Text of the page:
Although there is a certain level of risk involved in jump starting a car, you can minimize it to almost nothing if you follow the correct procedures.
Of course, there are a few instances where jump starting really is a bad idea. For instance, many hybrid vehicles have a 12 volt “auxiliary” battery that can be jump started if it goes dead, but attempting to provide a jump start from it may drain it to the point where the vehicle won’t start. If you drive a hybrid, that may be why you were told that it’s not “safe” to jump start your car.
There is another potential jump starting issue that’s associated with vehicles that have batteries that are difficult to access. Some of these vehicles have a remote positive charge/jump start terminal, and others require you to do some work to access the battery. In cases where a remote terminal isn’t available, it’s typically a bad idea (and potentially even unsafe) to jump the vehicle by using the positive terminal on the fuse box, or any other connection that isn’t actually the battery.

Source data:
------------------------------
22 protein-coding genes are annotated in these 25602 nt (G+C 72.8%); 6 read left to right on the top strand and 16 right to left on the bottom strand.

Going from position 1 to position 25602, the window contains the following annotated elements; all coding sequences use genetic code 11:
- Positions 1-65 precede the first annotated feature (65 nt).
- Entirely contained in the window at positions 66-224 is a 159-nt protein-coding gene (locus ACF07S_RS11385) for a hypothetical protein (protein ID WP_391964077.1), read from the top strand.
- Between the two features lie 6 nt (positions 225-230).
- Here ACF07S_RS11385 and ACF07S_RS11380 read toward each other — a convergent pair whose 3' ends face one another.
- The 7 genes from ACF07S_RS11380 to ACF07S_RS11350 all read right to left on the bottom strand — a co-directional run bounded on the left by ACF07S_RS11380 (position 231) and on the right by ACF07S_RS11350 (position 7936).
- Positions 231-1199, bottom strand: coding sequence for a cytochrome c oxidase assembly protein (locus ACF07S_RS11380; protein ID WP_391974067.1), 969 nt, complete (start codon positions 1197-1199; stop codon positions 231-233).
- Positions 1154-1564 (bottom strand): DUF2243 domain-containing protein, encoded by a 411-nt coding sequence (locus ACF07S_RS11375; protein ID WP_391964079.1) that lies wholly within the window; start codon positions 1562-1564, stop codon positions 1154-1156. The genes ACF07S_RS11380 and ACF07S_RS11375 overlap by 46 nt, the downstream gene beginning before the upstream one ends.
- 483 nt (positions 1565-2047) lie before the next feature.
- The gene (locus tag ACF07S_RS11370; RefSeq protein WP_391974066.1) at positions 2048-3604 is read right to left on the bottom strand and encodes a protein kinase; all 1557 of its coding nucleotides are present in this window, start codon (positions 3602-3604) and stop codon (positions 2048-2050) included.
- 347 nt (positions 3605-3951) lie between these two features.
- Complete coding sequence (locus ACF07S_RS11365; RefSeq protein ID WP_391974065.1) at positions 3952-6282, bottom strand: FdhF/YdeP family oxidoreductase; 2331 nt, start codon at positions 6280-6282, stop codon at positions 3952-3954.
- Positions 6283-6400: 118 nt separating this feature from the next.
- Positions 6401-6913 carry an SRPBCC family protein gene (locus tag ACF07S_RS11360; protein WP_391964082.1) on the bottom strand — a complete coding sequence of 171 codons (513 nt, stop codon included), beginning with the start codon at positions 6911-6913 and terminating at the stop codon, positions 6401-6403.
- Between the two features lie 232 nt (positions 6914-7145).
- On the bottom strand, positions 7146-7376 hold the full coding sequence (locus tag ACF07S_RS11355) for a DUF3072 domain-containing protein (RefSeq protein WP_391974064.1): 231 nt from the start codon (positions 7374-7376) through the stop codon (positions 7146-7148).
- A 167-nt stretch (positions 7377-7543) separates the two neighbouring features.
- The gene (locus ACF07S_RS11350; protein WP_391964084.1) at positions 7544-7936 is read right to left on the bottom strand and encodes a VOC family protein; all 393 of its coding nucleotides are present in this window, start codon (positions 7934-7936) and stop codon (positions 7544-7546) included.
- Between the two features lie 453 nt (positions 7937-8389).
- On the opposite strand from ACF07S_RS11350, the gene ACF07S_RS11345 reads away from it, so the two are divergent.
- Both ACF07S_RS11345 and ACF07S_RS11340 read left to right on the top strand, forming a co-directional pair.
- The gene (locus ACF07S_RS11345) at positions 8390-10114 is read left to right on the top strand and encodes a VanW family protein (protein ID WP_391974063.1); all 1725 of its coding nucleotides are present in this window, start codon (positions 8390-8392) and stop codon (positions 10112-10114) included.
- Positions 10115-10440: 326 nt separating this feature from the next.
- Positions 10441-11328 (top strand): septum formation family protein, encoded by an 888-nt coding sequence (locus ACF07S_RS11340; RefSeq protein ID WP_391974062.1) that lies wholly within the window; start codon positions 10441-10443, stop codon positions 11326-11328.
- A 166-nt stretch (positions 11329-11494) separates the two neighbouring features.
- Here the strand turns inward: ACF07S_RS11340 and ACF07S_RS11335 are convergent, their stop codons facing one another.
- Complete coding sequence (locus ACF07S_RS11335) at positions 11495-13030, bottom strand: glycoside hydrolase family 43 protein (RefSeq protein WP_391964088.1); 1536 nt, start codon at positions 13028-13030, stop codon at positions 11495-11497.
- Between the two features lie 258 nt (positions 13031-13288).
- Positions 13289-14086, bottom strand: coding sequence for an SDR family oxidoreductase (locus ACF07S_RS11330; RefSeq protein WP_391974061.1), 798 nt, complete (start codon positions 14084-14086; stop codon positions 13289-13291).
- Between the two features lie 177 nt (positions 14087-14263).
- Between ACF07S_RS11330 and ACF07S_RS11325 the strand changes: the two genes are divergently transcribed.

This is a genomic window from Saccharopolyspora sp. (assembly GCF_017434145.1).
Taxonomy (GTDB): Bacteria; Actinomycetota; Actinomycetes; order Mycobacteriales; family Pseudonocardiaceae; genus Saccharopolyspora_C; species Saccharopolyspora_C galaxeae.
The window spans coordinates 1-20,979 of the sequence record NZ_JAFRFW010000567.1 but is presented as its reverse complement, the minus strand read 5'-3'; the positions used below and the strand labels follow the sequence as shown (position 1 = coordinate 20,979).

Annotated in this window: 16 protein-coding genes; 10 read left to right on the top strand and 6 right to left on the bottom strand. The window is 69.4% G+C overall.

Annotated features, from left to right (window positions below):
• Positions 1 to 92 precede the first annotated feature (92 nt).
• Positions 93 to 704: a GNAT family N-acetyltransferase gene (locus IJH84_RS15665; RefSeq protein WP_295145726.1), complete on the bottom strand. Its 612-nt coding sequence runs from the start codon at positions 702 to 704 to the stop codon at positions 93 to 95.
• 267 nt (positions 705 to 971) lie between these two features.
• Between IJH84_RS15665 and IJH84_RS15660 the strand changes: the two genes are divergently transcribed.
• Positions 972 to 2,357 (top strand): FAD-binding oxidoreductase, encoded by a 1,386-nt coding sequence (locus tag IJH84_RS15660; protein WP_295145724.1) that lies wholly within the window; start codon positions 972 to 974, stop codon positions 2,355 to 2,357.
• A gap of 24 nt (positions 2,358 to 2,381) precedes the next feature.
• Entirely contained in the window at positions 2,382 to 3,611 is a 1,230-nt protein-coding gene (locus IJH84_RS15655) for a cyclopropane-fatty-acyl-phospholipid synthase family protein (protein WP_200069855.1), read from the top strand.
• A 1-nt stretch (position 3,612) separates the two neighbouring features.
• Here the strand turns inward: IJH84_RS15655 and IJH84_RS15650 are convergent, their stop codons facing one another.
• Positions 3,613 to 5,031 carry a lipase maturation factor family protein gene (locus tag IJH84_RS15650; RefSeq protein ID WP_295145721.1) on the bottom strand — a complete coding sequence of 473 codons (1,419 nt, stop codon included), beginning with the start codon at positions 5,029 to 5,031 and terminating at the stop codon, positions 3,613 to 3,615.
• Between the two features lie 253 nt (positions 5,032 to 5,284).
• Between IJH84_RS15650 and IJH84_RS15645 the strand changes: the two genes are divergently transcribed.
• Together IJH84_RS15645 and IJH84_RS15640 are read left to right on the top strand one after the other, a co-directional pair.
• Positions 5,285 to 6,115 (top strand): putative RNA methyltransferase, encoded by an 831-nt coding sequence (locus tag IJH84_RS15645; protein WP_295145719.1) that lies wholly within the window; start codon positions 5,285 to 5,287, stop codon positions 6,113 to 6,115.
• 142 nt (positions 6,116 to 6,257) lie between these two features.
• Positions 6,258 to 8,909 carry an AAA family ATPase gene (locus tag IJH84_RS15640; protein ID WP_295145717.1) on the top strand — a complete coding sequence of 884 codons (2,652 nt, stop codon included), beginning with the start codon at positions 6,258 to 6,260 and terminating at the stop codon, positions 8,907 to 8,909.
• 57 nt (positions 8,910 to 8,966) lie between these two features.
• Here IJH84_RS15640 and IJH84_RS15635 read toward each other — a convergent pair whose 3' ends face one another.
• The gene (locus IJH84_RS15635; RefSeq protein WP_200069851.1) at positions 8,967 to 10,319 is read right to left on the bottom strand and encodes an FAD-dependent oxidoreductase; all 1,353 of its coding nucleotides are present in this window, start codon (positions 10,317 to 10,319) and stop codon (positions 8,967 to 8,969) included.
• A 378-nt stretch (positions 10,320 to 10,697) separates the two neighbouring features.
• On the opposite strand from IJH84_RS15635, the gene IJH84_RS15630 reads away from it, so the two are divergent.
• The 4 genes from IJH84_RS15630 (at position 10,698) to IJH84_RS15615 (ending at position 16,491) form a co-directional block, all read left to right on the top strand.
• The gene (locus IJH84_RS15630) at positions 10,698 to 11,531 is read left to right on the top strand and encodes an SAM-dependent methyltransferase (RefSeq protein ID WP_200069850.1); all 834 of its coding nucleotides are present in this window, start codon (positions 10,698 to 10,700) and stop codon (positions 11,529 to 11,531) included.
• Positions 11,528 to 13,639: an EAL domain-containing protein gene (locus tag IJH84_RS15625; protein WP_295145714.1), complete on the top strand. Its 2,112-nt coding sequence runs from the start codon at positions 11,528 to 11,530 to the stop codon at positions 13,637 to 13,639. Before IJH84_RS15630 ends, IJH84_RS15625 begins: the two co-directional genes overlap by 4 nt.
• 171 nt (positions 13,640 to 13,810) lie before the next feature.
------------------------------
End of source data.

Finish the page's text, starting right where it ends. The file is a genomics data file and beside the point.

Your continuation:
As far as portable car jump starters are concerned, they’re perfectly safe with the one caveat that you still have to follow all of the correct procedures.
You still need to hook a car jump starter up in the right order and in the right places, and you can only use one to jump start a traditional car battery or the auxiliary 12V battery in a hybrid, but not the high voltage batteries in a hybrid. Of course, using a jump box presents a unique danger in that you have to be careful about where you set the device while it's hooked up.